Mr. Schölderle, you have been active in the German energy market for many years and now head the Sales + Energy Economics division at the Energiedienst Group. What exactly does Energy Service do?
Energiedienst has been developing sustainable and ecological energy solutions for more than a hundred years. We have grown up with the construction and operation of hydropower plants on the Rhine, in the Black Forest and in Switzerland. Since 1999, we have been supplying private and industrial customers under the NaturEnergie brand with 100% green electricity from our power plants and, as a regional supplier, we also operate a large part of the electricity grids in South Baden.
By the way, we were one of the first energy companies to distribute green electricity nationwide. Today, we continue to live this pioneering spirit at Energiedienst. Since 2020, we have also been working as one of the first energy suppliers in Germany to work in a climate-neutral manner.
At Energiedienst, they live on the ecological pioneering spirit of their predecessors. What will be the focus of the next few years and how will the Energy Service Group be involved in this?
We believe that organically generated electricity is the oil of the future. That is why six years ago, together with Stadtmobil in Freiburg, we built a climate-neutral car sharing system with electric cars and a charging infrastructure in south Baden with my-e-car. Since 2019, we have been producing green hydrogen at our hydropower plant in Wyhlen.
We are also working intensively on a climate-neutral heat supply in the heat sector. Between Rheinfelden and Basel, we are working with industrial companies to investigate how we can use waste heat from industrial processes for the heat supply of households. We also develop intelligent solutions for optimal networking and control of PV systems, heat storage systems, battery storage and charging points for electric vehicles in the household sector.
Until 20 years ago, green electricity came only from hydroelectric power plants. This has changed massively in recent years. How do you personally feel about this development and what do you expect for the future?
Although the eeg’s initial high rates of support for wind and solar installations will continue to place a high burden on electricity consumers, I believe that the development towards renewable energies is a great success. In 2020, renewable energies generated more electricity for the first time than all fossil-fuel power plants combined. The cost of solar power has been reduced from more than 40 cents per kilowatt hour to 4 cents in 20 years. The pace towards a fully renewable electricity supply will continue to accelerate in the coming years as a back-up to this low generation cost.
In the transport and heat sector, however, we are clearly lagging behind this pleasing development from the electricity sector. However, the heating and transport sector account for about 75% of energy consumption in Germany. For me, therefore, sector coupling and innovative transport and heat solutions are the central building blocks for the success of the energy transition.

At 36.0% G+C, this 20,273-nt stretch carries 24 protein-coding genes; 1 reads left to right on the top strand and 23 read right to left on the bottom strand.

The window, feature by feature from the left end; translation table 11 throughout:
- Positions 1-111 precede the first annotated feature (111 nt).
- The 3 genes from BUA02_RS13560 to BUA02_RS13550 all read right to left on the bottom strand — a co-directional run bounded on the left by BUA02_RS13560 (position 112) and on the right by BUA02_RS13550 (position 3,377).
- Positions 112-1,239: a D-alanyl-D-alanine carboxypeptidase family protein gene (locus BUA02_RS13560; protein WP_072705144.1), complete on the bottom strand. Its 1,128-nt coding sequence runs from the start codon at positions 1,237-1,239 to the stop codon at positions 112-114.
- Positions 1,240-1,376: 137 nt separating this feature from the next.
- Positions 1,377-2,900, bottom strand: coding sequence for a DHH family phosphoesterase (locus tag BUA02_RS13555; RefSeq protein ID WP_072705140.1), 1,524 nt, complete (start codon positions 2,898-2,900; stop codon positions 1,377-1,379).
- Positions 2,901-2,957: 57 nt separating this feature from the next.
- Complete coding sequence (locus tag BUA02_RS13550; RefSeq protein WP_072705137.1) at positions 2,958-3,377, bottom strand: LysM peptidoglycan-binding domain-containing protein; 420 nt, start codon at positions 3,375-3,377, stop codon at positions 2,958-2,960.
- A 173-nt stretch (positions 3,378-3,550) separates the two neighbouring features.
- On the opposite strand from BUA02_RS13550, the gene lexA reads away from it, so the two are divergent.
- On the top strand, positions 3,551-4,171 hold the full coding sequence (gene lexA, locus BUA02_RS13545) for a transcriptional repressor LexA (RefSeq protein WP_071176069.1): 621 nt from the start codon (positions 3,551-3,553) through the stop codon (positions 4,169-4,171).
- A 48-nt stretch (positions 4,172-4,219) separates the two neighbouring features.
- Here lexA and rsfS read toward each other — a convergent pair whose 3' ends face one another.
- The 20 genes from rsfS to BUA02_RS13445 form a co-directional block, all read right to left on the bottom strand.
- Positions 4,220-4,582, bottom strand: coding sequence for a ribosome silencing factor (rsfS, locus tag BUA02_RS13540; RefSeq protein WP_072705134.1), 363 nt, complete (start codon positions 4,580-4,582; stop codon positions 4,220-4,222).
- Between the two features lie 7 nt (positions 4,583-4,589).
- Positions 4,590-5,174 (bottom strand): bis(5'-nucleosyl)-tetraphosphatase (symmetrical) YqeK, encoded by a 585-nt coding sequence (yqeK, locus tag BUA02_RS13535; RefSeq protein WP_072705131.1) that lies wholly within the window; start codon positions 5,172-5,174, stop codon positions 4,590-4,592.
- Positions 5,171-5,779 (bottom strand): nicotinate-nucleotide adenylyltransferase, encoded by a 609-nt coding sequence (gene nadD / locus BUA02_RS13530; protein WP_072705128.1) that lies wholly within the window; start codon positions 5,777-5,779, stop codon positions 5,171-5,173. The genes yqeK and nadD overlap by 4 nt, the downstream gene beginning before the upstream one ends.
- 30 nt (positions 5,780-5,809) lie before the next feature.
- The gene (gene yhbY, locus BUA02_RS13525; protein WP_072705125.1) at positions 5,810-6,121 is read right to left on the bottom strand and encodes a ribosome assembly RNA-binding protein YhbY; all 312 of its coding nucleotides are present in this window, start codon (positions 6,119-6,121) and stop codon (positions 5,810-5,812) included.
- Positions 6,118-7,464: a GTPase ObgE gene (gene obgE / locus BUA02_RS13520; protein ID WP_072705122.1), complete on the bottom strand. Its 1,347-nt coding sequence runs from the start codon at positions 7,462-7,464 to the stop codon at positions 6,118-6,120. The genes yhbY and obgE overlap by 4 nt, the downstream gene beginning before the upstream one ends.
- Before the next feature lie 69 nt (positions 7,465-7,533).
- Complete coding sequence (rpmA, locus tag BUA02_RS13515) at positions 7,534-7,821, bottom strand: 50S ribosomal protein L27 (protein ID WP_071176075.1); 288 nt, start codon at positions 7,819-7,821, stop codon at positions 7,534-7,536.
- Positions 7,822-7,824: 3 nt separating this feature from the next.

What do you see as the biggest challenge on the way to a decentralized and renewable energy world in the coming years?
For me, it is the law that electricity production from water, wind and solar plants will be by far the cheapest way to generate renewable energy in the future. The central challenge will be to transform the energy system so that we can cope with fluctuating production at all times. This requires intelligent networking of many decentralized feeders and consumers. Here I rely on innovative solutions, for example in the charging management of electric cars or in the control of heat pumps and battery storage. This will be an exciting field of activity for innovative start-ups.
You are one of the important sponsors of Startup|Energy. What prompted you to do so? The promotion of startups has not been an activity of energy services.
Our goal as an energy services group is to drive the transformation of our society into the new energy world through climate-neutral, simple and innovative energy solutions for our customers. That’s why we are very happy to support startups that share the same vision with us. Personally, I was inspired by the idea of promoting exchanges between East Africa and Germany on an equal footing and on an equal footing. I am convinced that we in Germany can learn a great deal about decentralised energy supply systems from East Africa. Even if we do not have our own separate innovation area, we are constantly on the lookout for new ideas. This means that future support for startups is quite conceivable.
From which area of the eight topics approved at the Energy Camp do you want exciting start-up ideas?
This is not an easy question, because many of the topics are of interest to us as an energy supplier, which for many years has been synonymous with safe and ecological supplies to the region. These include, in particular, production from renewable energy sources, “resilience engineering”, new storage systems or energy distribution. However, good measurement and control systems are becoming increasingly important as renewable generation becomes more and more volatile. That is why I personally wish for many valuable ideas from this environment. I am very much looking forward to the competition and looking forward to the designs.
Thank you very much, Mr Schölderle, for the interview.